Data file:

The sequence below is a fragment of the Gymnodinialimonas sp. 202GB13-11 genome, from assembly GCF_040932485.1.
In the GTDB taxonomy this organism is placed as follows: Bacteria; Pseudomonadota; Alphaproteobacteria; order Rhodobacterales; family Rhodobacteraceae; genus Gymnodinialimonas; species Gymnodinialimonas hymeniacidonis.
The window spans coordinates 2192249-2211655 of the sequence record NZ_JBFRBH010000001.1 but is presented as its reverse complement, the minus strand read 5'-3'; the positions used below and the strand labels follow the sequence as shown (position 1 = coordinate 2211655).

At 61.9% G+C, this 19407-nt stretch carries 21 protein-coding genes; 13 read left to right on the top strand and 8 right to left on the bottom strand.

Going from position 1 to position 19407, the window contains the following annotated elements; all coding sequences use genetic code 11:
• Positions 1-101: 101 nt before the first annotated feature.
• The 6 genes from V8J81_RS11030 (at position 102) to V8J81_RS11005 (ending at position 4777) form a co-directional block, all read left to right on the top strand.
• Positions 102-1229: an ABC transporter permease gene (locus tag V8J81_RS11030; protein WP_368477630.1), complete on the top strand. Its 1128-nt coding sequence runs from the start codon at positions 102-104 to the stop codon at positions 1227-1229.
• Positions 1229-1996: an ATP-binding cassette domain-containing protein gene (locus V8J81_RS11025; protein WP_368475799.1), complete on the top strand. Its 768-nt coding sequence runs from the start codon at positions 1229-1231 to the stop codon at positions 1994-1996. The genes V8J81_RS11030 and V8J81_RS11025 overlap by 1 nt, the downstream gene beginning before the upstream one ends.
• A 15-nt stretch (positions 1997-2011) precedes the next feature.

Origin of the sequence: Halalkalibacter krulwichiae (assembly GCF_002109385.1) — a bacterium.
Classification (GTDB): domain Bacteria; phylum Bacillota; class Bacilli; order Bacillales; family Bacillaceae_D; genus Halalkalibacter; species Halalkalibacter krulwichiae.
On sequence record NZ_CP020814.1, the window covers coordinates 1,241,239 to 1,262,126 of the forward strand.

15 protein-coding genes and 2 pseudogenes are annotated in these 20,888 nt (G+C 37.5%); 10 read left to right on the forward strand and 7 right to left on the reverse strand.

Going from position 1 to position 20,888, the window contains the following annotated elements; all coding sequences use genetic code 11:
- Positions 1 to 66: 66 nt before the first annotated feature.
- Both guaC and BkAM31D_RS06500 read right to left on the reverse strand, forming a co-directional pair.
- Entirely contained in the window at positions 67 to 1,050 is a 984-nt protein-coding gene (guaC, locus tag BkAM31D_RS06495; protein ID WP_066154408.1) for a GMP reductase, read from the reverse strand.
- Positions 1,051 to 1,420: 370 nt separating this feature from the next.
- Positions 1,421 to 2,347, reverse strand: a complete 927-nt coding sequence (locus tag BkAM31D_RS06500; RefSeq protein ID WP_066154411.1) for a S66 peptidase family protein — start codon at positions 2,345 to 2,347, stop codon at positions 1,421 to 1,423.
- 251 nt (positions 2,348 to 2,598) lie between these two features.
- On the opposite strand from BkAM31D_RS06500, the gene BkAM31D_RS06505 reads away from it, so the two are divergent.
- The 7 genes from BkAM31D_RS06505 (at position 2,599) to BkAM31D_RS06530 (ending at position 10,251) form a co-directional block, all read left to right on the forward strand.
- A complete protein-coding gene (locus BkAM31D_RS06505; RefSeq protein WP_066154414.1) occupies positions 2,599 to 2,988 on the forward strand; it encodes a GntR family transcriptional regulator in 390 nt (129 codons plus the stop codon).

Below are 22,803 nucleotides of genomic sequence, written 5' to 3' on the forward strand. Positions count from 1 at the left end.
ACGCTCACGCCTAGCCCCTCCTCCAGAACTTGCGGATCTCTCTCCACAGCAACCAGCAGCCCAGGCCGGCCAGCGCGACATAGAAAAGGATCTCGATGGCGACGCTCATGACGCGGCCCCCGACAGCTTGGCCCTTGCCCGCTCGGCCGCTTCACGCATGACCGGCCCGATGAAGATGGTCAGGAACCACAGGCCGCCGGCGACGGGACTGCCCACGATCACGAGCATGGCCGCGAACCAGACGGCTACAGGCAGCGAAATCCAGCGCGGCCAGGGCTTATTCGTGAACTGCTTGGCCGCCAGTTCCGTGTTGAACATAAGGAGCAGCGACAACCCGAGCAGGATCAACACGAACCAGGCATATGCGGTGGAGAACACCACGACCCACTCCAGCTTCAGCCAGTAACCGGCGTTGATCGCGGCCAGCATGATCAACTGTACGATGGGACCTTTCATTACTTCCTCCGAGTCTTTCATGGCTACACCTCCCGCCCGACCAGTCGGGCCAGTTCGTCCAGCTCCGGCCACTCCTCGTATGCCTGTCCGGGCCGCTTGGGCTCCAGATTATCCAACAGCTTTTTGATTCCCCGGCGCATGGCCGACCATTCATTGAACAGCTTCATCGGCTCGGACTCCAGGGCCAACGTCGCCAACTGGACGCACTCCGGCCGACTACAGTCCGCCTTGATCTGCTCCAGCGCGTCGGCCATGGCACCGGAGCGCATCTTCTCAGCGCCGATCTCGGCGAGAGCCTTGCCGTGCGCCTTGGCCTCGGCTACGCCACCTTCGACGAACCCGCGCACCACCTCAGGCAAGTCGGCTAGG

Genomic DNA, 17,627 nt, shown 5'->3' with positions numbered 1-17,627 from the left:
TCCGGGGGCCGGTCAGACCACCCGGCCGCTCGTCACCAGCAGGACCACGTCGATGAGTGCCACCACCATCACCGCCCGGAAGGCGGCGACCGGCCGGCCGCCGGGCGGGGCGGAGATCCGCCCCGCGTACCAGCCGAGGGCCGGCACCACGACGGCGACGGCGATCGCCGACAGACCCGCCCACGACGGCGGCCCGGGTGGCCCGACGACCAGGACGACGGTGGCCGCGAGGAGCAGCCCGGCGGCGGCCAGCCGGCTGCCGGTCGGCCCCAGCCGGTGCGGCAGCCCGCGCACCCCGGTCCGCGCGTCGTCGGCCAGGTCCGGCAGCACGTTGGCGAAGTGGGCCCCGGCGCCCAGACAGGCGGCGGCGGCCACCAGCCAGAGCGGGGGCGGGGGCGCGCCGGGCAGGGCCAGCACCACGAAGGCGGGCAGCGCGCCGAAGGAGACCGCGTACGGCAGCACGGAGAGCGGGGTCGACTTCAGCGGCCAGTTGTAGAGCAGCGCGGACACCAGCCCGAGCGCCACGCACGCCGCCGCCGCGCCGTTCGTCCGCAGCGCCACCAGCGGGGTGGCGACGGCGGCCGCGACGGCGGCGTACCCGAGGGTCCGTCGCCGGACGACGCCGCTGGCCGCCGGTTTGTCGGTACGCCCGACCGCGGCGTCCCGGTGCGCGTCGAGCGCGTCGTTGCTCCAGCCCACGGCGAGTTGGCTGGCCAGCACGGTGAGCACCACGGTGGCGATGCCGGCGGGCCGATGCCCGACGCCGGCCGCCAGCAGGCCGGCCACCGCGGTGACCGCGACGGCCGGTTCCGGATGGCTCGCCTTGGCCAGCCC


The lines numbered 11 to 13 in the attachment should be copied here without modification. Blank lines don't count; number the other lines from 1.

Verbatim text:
Origin of the sequence: Halalkalibacter krulwichiae (assembly GCF_002109385.1) — a bacterium.
Classification (GTDB): domain Bacteria; phylum Bacillota; class Bacilli; order Bacillales; family Bacillaceae_D; genus Halalkalibacter; species Halalkalibacter krulwichiae.
On sequence record NZ_CP020814.1, the window covers coordinates 1,241,239 to 1,262,126 of the forward strand.